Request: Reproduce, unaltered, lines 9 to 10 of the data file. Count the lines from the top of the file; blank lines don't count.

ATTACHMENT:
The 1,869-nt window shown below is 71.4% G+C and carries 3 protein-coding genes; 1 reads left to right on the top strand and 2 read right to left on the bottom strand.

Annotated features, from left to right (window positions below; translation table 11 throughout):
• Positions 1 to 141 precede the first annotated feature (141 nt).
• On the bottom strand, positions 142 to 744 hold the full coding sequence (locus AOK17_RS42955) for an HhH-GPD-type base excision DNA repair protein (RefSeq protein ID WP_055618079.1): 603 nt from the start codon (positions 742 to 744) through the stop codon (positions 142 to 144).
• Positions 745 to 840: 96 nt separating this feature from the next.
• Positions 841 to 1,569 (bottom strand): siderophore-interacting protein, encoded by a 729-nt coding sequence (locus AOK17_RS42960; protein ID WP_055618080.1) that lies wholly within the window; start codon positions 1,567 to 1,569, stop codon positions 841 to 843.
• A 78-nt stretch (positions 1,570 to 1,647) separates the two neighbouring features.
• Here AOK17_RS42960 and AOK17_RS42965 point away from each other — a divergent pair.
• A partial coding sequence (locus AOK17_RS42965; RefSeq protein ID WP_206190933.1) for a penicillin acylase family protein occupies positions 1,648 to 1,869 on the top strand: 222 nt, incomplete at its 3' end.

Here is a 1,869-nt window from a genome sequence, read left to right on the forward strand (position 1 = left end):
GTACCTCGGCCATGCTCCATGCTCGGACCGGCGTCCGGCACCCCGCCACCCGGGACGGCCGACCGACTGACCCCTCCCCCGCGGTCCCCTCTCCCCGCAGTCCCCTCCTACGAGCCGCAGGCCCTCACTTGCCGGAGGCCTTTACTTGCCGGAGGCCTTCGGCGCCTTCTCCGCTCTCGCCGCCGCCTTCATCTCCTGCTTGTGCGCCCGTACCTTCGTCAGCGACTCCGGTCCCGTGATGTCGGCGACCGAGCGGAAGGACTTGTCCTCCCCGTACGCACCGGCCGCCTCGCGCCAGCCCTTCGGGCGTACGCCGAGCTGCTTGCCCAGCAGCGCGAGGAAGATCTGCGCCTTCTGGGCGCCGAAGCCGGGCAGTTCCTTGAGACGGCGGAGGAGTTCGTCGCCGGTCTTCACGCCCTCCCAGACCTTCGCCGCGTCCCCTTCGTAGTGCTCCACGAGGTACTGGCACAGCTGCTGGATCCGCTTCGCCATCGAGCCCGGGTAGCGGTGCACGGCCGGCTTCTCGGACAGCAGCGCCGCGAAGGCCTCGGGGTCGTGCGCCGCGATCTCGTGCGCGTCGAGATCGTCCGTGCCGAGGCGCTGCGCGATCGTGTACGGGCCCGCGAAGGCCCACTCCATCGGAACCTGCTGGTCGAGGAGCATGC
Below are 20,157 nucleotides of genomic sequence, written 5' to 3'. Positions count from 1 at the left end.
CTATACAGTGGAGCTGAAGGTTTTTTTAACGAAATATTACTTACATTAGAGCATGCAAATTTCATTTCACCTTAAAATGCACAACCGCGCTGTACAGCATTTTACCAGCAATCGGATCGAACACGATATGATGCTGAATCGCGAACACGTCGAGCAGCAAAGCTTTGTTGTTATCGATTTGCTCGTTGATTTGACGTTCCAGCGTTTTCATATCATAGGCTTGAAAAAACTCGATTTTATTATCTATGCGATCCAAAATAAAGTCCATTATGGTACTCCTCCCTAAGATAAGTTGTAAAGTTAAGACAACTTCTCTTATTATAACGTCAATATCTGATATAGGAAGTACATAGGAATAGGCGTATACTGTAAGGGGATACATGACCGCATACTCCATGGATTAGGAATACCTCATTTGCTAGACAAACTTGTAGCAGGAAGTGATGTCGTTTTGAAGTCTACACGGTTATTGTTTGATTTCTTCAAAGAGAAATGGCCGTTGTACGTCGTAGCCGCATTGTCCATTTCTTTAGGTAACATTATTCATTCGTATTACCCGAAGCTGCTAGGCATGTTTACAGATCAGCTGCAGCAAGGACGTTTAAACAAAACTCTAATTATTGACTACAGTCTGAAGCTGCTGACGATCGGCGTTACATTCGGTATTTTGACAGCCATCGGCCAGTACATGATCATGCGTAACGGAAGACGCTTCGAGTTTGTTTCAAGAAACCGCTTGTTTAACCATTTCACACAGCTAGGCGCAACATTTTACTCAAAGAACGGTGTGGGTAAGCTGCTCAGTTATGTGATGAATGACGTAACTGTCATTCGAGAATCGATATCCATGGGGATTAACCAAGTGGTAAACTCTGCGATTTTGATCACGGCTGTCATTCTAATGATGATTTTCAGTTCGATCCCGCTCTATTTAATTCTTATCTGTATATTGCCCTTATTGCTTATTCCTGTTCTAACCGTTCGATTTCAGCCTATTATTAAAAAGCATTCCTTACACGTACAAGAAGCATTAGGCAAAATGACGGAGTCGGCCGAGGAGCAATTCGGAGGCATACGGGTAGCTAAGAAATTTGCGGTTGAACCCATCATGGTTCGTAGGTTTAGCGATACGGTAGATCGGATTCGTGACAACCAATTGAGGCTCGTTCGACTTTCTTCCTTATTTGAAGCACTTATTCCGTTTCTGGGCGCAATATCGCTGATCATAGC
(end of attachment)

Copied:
• A partial coding sequence (locus AOK17_RS42965; RefSeq protein ID WP_206190933.1) for a penicillin acylase family protein occupies positions 1,648 to 1,869 on the top strand: 222 nt, incomplete at its 3' end.

Here is a 1,869-nt window from a genome sequence, read left to right on the forward strand (position 1 = left end):